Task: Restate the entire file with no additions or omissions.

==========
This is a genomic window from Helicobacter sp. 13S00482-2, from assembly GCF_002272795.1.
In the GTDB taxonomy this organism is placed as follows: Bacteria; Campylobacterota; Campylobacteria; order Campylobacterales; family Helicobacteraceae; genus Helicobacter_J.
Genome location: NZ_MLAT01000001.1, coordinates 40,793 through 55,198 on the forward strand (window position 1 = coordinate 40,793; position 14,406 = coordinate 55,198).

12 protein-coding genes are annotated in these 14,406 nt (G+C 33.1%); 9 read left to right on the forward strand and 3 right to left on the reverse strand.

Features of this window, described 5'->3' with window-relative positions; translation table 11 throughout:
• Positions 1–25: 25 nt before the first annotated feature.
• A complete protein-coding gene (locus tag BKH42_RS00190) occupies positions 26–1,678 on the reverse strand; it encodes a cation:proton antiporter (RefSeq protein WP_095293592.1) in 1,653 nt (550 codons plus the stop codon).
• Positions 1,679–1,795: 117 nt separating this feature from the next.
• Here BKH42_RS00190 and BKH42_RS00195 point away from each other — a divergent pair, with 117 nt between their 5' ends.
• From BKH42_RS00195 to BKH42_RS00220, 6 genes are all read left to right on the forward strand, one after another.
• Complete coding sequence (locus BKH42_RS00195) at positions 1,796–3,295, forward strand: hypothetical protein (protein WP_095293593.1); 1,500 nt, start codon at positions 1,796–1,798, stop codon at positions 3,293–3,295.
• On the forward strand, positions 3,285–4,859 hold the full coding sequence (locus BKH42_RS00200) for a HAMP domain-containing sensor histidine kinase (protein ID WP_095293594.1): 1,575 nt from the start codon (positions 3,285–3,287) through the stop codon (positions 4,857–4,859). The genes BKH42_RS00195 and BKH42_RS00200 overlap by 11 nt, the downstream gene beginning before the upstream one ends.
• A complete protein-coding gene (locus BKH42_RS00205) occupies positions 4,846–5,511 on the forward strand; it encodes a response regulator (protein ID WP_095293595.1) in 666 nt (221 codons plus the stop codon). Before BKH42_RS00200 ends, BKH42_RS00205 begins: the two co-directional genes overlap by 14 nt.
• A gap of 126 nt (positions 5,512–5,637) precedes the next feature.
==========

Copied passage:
This is a genomic window from Helicobacter sp. 13S00482-2, from assembly GCF_002272795.1.
In the GTDB taxonomy this organism is placed as follows: Bacteria; Campylobacterota; Campylobacteria; order Campylobacterales; family Helicobacteraceae; genus Helicobacter_J.
Genome location: NZ_MLAT01000001.1, coordinates 40,793 through 55,198 on the forward strand (window position 1 = coordinate 40,793; position 14,406 = coordinate 55,198).

12 protein-coding genes are annotated in these 14,406 nt (G+C 33.1%); 9 read left to right on the forward strand and 3 right to left on the reverse strand.

Features of this window, described 5'->3' with window-relative positions; translation table 11 throughout:
• Positions 1–25: 25 nt before the first annotated feature.
• A complete protein-coding gene (locus tag BKH42_RS00190) occupies positions 26–1,678 on the reverse strand; it encodes a cation:proton antiporter (RefSeq protein WP_095293592.1) in 1,653 nt (550 codons plus the stop codon).
• Positions 1,679–1,795: 117 nt separating this feature from the next.
• Here BKH42_RS00190 and BKH42_RS00195 point away from each other — a divergent pair, with 117 nt between their 5' ends.
• From BKH42_RS00195 to BKH42_RS00220, 6 genes are all read left to right on the forward strand, one after another.
• Complete coding sequence (locus BKH42_RS00195) at positions 1,796–3,295, forward strand: hypothetical protein (protein WP_095293593.1); 1,500 nt, start codon at positions 1,796–1,798, stop codon at positions 3,293–3,295.
• On the forward strand, positions 3,285–4,859 hold the full coding sequence (locus BKH42_RS00200) for a HAMP domain-containing sensor histidine kinase (protein ID WP_095293594.1): 1,575 nt from the start codon (positions 3,285–3,287) through the stop codon (positions 4,857–4,859). The genes BKH42_RS00195 and BKH42_RS00200 overlap by 11 nt, the downstream gene beginning before the upstream one ends.
• A complete protein-coding gene (locus BKH42_RS00205) occupies positions 4,846–5,511 on the forward strand; it encodes a response regulator (protein ID WP_095293595.1) in 666 nt (221 codons plus the stop codon). Before BKH42_RS00200 ends, BKH42_RS00205 begins: the two co-directional genes overlap by 14 nt.
• A gap of 126 nt (positions 5,512–5,637) precedes the next feature.